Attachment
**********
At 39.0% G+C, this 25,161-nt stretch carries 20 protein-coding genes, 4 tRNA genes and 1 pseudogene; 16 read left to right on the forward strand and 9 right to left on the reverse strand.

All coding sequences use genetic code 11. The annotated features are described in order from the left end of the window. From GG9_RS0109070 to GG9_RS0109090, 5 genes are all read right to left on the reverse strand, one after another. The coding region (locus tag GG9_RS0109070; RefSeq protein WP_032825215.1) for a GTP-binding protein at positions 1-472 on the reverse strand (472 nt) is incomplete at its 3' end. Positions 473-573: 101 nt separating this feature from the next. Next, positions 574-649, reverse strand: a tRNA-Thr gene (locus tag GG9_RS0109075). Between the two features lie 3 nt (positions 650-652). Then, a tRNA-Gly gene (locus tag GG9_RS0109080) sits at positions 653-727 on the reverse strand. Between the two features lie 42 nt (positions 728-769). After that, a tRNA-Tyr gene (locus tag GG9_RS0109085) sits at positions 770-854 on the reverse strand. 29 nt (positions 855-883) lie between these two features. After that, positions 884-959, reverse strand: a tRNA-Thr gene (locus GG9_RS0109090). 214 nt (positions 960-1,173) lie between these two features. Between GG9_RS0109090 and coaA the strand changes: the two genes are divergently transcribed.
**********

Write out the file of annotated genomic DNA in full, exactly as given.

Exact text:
At 39.0% G+C, this 25,161-nt stretch carries 20 protein-coding genes, 4 tRNA genes and 1 pseudogene; 16 read left to right on the forward strand and 9 right to left on the reverse strand.

All coding sequences use genetic code 11. The annotated features are described in order from the left end of the window. From GG9_RS0109070 to GG9_RS0109090, 5 genes are all read right to left on the reverse strand, one after another. The coding region (locus tag GG9_RS0109070; RefSeq protein WP_032825215.1) for a GTP-binding protein at positions 1-472 on the reverse strand (472 nt) is incomplete at its 3' end. Positions 473-573: 101 nt separating this feature from the next. Next, positions 574-649, reverse strand: a tRNA-Thr gene (locus tag GG9_RS0109075). Between the two features lie 3 nt (positions 650-652). Then, a tRNA-Gly gene (locus tag GG9_RS0109080) sits at positions 653-727 on the reverse strand. Between the two features lie 42 nt (positions 728-769). After that, a tRNA-Tyr gene (locus tag GG9_RS0109085) sits at positions 770-854 on the reverse strand. 29 nt (positions 855-883) lie between these two features. After that, positions 884-959, reverse strand: a tRNA-Thr gene (locus GG9_RS0109090). 214 nt (positions 960-1,173) lie between these two features. Between GG9_RS0109090 and coaA the strand changes: the two genes are divergently transcribed.